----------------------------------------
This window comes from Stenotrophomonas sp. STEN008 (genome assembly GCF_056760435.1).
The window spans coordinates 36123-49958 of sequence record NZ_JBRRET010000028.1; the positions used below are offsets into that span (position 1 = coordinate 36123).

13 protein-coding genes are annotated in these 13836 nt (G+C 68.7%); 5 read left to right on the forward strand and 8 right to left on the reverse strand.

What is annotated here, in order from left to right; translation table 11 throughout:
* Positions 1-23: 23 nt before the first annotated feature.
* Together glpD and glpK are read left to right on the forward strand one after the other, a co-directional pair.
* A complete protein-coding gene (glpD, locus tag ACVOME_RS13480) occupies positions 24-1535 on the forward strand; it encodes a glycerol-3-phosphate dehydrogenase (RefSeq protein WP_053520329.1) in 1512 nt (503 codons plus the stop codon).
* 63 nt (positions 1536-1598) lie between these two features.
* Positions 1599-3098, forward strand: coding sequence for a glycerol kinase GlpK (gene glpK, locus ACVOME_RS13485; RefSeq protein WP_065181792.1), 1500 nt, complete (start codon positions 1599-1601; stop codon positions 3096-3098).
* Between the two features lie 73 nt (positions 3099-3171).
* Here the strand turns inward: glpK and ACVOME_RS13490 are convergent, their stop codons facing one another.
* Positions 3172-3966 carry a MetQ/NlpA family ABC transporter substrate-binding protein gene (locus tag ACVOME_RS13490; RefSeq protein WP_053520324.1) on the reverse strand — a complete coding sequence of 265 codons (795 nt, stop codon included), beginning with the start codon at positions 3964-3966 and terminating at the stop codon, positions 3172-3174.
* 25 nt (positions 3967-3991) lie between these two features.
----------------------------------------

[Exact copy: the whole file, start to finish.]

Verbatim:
This window comes from Stenotrophomonas sp. STEN008 (genome assembly GCF_056760435.1).
The window spans coordinates 36123-49958 of sequence record NZ_JBRRET010000028.1; the positions used below are offsets into that span (position 1 = coordinate 36123).

13 protein-coding genes are annotated in these 13836 nt (G+C 68.7%); 5 read left to right on the forward strand and 8 right to left on the reverse strand.

What is annotated here, in order from left to right; translation table 11 throughout:
* Positions 1-23: 23 nt before the first annotated feature.
* Together glpD and glpK are read left to right on the forward strand one after the other, a co-directional pair.
* A complete protein-coding gene (glpD, locus tag ACVOME_RS13480) occupies positions 24-1535 on the forward strand; it encodes a glycerol-3-phosphate dehydrogenase (RefSeq protein WP_053520329.1) in 1512 nt (503 codons plus the stop codon).
* 63 nt (positions 1536-1598) lie between these two features.
* Positions 1599-3098, forward strand: coding sequence for a glycerol kinase GlpK (gene glpK, locus ACVOME_RS13485; RefSeq protein WP_065181792.1), 1500 nt, complete (start codon positions 1599-1601; stop codon positions 3096-3098).
* Between the two features lie 73 nt (positions 3099-3171).
* Here the strand turns inward: glpK and ACVOME_RS13490 are convergent, their stop codons facing one another.
* Positions 3172-3966 carry a MetQ/NlpA family ABC transporter substrate-binding protein gene (locus tag ACVOME_RS13490; RefSeq protein WP_053520324.1) on the reverse strand — a complete coding sequence of 265 codons (795 nt, stop codon included), beginning with the start codon at positions 3964-3966 and terminating at the stop codon, positions 3172-3174.
* 25 nt (positions 3967-3991) lie between these two features.